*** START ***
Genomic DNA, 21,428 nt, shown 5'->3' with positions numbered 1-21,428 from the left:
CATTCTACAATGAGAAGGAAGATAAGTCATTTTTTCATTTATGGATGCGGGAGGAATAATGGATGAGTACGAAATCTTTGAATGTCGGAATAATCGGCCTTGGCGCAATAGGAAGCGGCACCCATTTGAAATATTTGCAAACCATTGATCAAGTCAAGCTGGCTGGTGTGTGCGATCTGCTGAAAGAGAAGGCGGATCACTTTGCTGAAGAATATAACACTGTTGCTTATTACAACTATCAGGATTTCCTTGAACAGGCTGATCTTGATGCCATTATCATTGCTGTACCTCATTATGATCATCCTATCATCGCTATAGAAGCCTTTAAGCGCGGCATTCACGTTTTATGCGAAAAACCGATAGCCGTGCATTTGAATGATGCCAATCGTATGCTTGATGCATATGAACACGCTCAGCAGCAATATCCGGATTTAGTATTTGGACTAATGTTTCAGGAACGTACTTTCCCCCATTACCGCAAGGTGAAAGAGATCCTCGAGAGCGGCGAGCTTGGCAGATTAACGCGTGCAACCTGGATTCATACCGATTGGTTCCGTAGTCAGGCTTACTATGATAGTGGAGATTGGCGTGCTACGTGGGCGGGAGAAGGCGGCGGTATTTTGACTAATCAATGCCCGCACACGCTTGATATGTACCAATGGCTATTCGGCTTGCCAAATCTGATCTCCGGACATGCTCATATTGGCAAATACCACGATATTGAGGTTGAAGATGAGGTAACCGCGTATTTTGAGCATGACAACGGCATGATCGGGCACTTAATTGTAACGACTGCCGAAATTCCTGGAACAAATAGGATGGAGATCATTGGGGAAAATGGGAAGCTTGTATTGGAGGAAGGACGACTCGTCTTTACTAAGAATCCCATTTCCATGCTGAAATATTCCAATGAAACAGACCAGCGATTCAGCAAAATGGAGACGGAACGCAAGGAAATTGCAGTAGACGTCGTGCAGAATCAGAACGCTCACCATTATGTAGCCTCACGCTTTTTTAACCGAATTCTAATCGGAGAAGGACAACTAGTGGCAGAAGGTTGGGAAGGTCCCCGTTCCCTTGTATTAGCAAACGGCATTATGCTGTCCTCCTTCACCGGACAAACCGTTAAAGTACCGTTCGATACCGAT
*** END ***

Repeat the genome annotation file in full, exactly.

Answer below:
Genomic DNA, 21,428 nt, shown 5'->3' with positions numbered 1-21,428 from the left:
CATTCTACAATGAGAAGGAAGATAAGTCATTTTTTCATTTATGGATGCGGGAGGAATAATGGATGAGTACGAAATCTTTGAATGTCGGAATAATCGGCCTTGGCGCAATAGGAAGCGGCACCCATTTGAAATATTTGCAAACCATTGATCAAGTCAAGCTGGCTGGTGTGTGCGATCTGCTGAAAGAGAAGGCGGATCACTTTGCTGAAGAATATAACACTGTTGCTTATTACAACTATCAGGATTTCCTTGAACAGGCTGATCTTGATGCCATTATCATTGCTGTACCTCATTATGATCATCCTATCATCGCTATAGAAGCCTTTAAGCGCGGCATTCACGTTTTATGCGAAAAACCGATAGCCGTGCATTTGAATGATGCCAATCGTATGCTTGATGCATATGAACACGCTCAGCAGCAATATCCGGATTTAGTATTTGGACTAATGTTTCAGGAACGTACTTTCCCCCATTACCGCAAGGTGAAAGAGATCCTCGAGAGCGGCGAGCTTGGCAGATTAACGCGTGCAACCTGGATTCATACCGATTGGTTCCGTAGTCAGGCTTACTATGATAGTGGAGATTGGCGTGCTACGTGGGCGGGAGAAGGCGGCGGTATTTTGACTAATCAATGCCCGCACACGCTTGATATGTACCAATGGCTATTCGGCTTGCCAAATCTGATCTCCGGACATGCTCATATTGGCAAATACCACGATATTGAGGTTGAAGATGAGGTAACCGCGTATTTTGAGCATGACAACGGCATGATCGGGCACTTAATTGTAACGACTGCCGAAATTCCTGGAACAAATAGGATGGAGATCATTGGGGAAAATGGGAAGCTTGTATTGGAGGAAGGACGACTCGTCTTTACTAAGAATCCCATTTCCATGCTGAAATATTCCAATGAAACAGACCAGCGATTCAGCAAAATGGAGACGGAACGCAAGGAAATTGCAGTAGACGTCGTGCAGAATCAGAACGCTCACCATTATGTAGCCTCACGCTTTTTTAACCGAATTCTAATCGGAGAAGGACAACTAGTGGCAGAAGGTTGGGAAGGTCCCCGTTCCCTTGTATTAGCAAACGGCATTATGCTGTCCTCCTTCACCGGACAAACCGTTAAAGTACCGTTCGATACCGAT